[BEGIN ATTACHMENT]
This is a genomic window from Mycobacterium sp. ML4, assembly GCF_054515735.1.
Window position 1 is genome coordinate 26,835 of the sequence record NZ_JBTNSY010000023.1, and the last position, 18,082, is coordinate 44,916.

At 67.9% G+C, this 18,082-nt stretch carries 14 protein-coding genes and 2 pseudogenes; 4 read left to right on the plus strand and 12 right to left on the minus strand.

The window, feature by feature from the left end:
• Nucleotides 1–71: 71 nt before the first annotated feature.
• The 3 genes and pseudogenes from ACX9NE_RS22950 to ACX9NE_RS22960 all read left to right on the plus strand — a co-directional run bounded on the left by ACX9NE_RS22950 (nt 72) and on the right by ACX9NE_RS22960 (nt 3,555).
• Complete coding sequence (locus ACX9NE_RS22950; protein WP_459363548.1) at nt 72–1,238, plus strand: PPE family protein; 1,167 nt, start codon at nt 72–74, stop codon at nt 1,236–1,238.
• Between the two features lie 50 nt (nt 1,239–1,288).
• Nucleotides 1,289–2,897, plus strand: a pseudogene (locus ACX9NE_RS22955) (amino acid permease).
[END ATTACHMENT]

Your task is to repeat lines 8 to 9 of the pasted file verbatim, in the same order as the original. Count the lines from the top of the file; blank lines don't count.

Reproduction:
• Between the two features lie 50 nt (nt 1,239–1,288).
• Nucleotides 1,289–2,897, plus strand: a pseudogene (locus ACX9NE_RS22955) (amino acid permease).